The Mystery Collection: Playlist

I might have called this the mystical collection, but mysticism has rarified connotations that don’t fit very well with my songs or my experience. But there’s plenty of mystery in my experience of God and the universe, and the songs in this collection range far and wide in that mystery — with irony always in the mix. After all, our experience of the divine always seems to arrive at some ironic distance from our expectations and agendas.

We begin with the cosmic — “Dark Matter/Dark Energy” (2019, from Moments of Truth), a playful mix of astrophysics and theology. Modern physics suggest that over 90% of the universe is made up of “dark” matter and energy, undetected by any existing instruments. Only this overwhelming preponderance of unseen matter and energy can account for the gravitational dynamics that hold galaxies together and make them spin. This undetected realm is where “we live and move and have our being,” to use the phrase of the ancient Stoic philosophers, which the apostle Paul borrowed when visiting Athens (Acts 17). While dark matter/energy exerts a gravitational force visible on the scale of galaxies, it’s influence extends down to smaller scales. This song suggests that it may be what Paul in Galatians 6 calls the fruit of the Spirit, drawing and holding humans together wherever we attune ourselves to it. This song is neither astrophysics nor metaphysics, but analogy. Musically, the song is inspired by “White Heat/White LIght” by the Velvet Underground (1968). But while theirs is an ode to amphetamine, mine aspires still higher.

Dark Matter/Dark Energy

“An Epiphany Waiting to Happen” (2011, from Terms and Conditions) took some inspiration from Bob Dylan’s “Queen Jane Approximately” (1965), then took a turn through the Rolling Stones’ “Dead Flowers” (1970), but then moved into territory all its own. It expressses God’s invitation to “turn round and see me,” which is always in a direction we weren’t looking, even if we were seeking. I think I’m channeling Waylon Jennings here. In addition, the Hound of Heaven offers a solo howl.

An Epiphany Waiting to Happen

“The Foot of the Cross” (2015, from A Musical Personality Disorder) draws upon the early Quaker understanding and my own experience of the cross of Jesus as a place to stand and see oneself and others in a new light, a place where profound personal transformation can take place. It is also a place where the institutions and norms of the world seem less self-evident and inevitable. Not an easy place to stand, but the only place, once you find it.

The Foot of the Cross

“The Disorient Express” (2009, from The Political Unconscious) follows from “The Foot of the Cross” in logic if not in time. When you find that place to stand, you are disoriented from what passed for reality before. The world does all the moving, while “this train is going nowhere.” You don’t need to go looking for conflict — it will come to you. All you have to do is stand fast. I had to channel Leonard Cohen to find the voice for this song.

The Disorient Express

Of course, no one can just hang out in eternity during this life. Events and the demands of an engaged life routinely pull us off our center in that place. We have to learn over time how to keep getting back to that place and acting from there. “Swing by Eternity” (2020, from Every Doug Agrees) reflects on seventy years of life between eternity and time.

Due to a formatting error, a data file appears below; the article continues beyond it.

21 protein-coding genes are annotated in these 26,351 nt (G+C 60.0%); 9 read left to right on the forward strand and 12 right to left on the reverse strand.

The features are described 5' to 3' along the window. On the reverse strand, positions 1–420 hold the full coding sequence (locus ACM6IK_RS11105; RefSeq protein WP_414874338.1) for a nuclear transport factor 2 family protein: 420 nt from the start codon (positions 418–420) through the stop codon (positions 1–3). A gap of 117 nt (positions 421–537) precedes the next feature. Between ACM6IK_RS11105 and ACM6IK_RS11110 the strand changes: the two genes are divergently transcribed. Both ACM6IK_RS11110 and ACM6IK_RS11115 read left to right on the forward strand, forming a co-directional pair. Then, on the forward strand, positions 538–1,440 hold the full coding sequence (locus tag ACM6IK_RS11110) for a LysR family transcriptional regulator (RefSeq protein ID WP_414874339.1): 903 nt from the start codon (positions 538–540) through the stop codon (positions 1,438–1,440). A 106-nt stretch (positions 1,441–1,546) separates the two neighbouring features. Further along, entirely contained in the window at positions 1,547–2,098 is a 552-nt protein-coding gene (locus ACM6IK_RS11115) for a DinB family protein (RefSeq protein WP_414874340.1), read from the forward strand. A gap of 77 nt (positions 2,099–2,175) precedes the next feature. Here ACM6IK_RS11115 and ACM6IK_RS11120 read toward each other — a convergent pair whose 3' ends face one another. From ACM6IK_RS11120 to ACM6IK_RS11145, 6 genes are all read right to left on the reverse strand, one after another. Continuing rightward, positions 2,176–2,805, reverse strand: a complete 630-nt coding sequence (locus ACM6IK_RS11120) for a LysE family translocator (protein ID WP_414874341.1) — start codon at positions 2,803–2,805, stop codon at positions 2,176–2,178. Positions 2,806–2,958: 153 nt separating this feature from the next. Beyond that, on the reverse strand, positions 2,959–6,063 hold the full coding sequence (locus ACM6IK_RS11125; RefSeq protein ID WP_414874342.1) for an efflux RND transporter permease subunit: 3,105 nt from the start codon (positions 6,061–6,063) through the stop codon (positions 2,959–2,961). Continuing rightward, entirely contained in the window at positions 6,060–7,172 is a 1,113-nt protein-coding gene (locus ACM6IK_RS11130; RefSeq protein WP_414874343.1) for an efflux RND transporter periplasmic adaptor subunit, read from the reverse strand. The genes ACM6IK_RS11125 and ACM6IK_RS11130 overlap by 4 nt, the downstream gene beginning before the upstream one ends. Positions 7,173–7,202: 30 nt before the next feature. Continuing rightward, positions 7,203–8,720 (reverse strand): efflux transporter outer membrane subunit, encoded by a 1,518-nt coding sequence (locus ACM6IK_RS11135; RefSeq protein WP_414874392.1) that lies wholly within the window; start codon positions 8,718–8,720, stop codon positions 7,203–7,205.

Swing by Eternity

“Maranatha High” (2018, from Moments of Truth) draws upon the Aramaic word meaning “Come, Lord,” or “Our Lord has come” (at the end of 1 Corinthians and of Revelation). Thus, the song plays with the ambiguity between future hope and present fulfillment. In my Quaker tradition of worship, silent “waiting upon the Lord” is an expectation that invites revelations in the present. The structure of the song’s verses is chiastic — that is, they proceed from the center, mirroring in opposite directions. That structure is found in a variety of ancient biblical texts, perhaps intending to suggest the structure of mystical experience. You can also find it in “Questioningly,” by the Ramones (1978). Musically, this song drew inspiration from “Pay No Mind,” by Beach House (2018).

Maranatha High

“Party in the Godhead Tonight!” (2016, from The Political Unconscious) was inspired by “Wang Dang Doodle” by Willie Dixon/Howlin’ Wolf (1960) about a big party tonight and who’s going to be there. In the political unconscious, this is the party you want to join. Musically, the song came out somewhere between the blues and Southern boogie. It may be the only rave-up the Brothers Doug ever achieved.

Party in the Godhead Tonight!

There are many other mystery songs scattered through the CDs on this website. But we will wrap up this collection with “Ride That Alpha Wave” (2016, which concludes The Political Unconscious), a surfer-song from the ocean of love. Like “Maranatha High,” this song has a chiastic structure, with Yahweh at the center and verses mirroring out from there. Meanwhile, consonants give the words form, but life breathes through the vowels. I don’t know much about alpha waves. They seem to be the low background hum of the nervous system. The divine presence isn’t alpha waves, but has a similar quality, easily missed. Musically, this song draws inspiration from drone effects of “Venus in Furs” by the Velvet Underground (1967).

Ride That Alpha Wave

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